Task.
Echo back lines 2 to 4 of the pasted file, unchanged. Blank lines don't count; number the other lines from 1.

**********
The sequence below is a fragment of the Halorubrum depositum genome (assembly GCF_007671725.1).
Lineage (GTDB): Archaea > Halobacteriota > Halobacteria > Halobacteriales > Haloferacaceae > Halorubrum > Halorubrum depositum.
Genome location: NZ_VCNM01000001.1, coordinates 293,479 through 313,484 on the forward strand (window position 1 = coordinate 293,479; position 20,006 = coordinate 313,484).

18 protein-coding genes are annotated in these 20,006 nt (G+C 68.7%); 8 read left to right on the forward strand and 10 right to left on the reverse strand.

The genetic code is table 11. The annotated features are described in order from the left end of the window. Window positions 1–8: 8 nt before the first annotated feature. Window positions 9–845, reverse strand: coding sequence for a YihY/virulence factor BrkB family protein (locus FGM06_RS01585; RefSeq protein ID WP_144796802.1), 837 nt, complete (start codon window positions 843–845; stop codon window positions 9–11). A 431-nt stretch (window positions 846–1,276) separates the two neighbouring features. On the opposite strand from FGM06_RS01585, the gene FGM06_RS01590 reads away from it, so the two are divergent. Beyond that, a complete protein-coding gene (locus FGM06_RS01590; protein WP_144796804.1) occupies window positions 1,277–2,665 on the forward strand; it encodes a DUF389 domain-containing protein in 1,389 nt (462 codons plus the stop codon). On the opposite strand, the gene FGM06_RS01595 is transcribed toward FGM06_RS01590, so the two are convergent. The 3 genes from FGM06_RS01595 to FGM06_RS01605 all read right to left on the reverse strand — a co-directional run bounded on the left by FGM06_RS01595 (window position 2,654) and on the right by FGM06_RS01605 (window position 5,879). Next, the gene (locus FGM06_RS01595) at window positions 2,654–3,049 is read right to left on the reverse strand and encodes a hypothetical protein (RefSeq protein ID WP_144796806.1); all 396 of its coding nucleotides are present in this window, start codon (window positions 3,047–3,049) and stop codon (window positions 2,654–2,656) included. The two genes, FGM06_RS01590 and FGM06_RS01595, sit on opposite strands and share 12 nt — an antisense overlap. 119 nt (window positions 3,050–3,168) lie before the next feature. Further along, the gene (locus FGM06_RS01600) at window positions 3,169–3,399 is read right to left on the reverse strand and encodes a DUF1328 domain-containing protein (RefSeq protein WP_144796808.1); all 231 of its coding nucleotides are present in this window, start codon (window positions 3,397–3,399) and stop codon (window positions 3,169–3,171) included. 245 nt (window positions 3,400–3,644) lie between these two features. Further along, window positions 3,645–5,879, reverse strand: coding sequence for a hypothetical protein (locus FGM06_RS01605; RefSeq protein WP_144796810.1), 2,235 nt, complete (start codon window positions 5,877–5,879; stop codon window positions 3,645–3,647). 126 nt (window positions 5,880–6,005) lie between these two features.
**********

Lineage (GTDB): Archaea > Halobacteriota > Halobacteria > Halobacteriales > Haloferacaceae > Halorubrum > Halorubrum depositum.
Genome location: NZ_VCNM01000001.1, coordinates 293,479 through 313,484 on the forward strand (window position 1 = coordinate 293,479; position 20,006 = coordinate 313,484).

18 protein-coding genes are annotated in these 20,006 nt (G+C 68.7%); 8 read left to right on the forward strand and 10 right to left on the reverse strand.